General Anthropology Division
Oral Presentation Session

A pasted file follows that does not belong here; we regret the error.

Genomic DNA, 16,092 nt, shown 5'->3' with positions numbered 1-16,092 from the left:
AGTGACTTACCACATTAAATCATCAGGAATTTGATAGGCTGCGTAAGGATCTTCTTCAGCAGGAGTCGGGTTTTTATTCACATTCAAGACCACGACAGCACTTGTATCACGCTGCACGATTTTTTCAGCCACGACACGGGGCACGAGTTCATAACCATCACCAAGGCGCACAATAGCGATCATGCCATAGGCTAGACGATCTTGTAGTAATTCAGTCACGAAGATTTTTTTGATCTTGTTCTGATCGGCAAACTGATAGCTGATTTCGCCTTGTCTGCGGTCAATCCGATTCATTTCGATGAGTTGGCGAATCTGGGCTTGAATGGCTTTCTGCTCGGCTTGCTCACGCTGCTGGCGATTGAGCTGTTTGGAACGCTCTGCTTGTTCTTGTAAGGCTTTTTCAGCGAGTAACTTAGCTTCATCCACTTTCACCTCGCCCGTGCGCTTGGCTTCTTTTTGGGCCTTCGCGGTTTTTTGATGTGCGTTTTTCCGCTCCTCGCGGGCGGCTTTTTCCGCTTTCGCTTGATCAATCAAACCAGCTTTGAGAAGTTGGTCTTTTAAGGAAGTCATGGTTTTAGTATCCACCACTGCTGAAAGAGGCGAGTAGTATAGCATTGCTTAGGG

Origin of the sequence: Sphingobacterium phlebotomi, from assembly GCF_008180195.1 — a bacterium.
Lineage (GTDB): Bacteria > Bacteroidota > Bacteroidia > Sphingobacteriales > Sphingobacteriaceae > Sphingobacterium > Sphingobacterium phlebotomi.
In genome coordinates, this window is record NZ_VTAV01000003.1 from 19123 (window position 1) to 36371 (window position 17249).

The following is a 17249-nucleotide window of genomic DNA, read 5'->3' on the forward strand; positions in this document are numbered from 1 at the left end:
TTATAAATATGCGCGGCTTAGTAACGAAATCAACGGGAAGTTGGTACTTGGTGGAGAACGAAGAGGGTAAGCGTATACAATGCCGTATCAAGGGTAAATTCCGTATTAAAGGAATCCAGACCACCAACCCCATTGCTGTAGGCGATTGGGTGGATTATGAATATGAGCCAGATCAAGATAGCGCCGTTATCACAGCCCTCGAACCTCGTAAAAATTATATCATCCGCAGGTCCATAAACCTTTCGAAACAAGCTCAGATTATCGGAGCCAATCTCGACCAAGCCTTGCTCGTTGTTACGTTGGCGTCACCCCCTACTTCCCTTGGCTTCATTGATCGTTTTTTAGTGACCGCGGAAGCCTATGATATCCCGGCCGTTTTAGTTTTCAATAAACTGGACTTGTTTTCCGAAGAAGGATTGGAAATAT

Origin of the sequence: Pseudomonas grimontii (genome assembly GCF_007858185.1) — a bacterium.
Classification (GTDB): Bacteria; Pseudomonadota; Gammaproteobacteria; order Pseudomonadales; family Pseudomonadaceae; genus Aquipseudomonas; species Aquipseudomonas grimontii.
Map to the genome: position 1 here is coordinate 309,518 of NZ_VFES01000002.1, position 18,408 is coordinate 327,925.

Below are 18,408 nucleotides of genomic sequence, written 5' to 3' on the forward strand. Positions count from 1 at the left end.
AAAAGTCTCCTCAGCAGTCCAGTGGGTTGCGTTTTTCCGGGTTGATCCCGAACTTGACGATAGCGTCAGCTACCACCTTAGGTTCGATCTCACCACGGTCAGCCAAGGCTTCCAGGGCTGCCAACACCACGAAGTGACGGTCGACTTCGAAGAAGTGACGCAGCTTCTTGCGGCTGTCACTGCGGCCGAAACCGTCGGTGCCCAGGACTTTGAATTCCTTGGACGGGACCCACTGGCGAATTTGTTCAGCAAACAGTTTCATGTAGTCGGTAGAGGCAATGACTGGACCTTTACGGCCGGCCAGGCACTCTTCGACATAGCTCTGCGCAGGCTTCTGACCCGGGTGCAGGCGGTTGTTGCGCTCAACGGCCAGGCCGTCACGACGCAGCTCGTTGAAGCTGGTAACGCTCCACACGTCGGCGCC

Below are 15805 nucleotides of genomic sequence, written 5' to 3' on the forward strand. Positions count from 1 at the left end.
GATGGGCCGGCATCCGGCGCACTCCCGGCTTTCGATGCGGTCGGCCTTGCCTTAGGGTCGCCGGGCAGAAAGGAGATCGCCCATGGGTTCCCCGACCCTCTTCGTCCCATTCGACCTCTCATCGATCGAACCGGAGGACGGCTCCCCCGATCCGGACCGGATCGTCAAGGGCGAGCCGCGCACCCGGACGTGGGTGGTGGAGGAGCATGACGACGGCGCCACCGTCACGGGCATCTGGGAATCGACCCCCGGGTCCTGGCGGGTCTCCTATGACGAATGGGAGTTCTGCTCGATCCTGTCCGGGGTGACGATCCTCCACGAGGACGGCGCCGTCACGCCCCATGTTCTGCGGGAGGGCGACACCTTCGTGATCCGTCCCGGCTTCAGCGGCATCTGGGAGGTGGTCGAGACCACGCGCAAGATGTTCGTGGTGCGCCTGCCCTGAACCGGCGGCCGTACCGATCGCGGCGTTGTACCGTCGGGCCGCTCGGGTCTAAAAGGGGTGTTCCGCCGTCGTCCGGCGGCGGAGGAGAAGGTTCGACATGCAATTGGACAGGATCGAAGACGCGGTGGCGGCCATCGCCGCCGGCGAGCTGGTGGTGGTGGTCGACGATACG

Abstract: The writings of Harold Scheffler, both in conjunction with Floyd Lounsbury and as the sole author, were concerned with working out the logic of kinship systems expressed through kinship terminologies and, in his later writings, through the logic of descent systems. Like other anthropologists before him and at the time of his writing, Scheffler took it as given that procreation is central to kinship, but not in a biological sense. Scheffler made it explicit that procreation had to be viewed from the cultural perspective regarding how culture bearers perceive of procreation and how it relates to their ideas regarding kinship and kinship relations. For Scheffler, the relations determined through procreation can be expressed genealogically, and this led to the Extension Hypothesis that kin terms have a primary meaning based on genealogical relations determined through procreation and secondary meaning through the inclusion of more distant genealogical relations. With co-author Floyd Lounsbury, Extension Hypothesis was developed by them through the logic of what Lounsbury referred to as equivalence rules. From the perspective of showing the logicality of kinship terminologies, this was a major tour de force in kinship theory. Yet the Extensionist Hypothesis had an unresolved flaw: Whose logic was being expressed through the equivalence rules? This, with the shift in anthropology towards rejection of the supposed imposition of western ideas in our study of the kinship systems of “the other” spearheaded by David Schneider’s highly influential (but misguided) rejection of kinship as a domain of research, the carefully crafted research of Harold Scheffler and others was simply cast to the side as irrelevant. However, the relevance of the theoretical work of Harold Scheffler to kinship studies today has been made evident through the book, Focality, and Extension in Kinship, edited by Warren Shapiro and published by Australian National University. The papers in this session continue the theme of this book by presenting papers on current kinship research that relates to the theoretical ideas of Harold Scheffler. This panel will address Scheffler’s contributions by contributing new ethnography, new analysis, or new critique.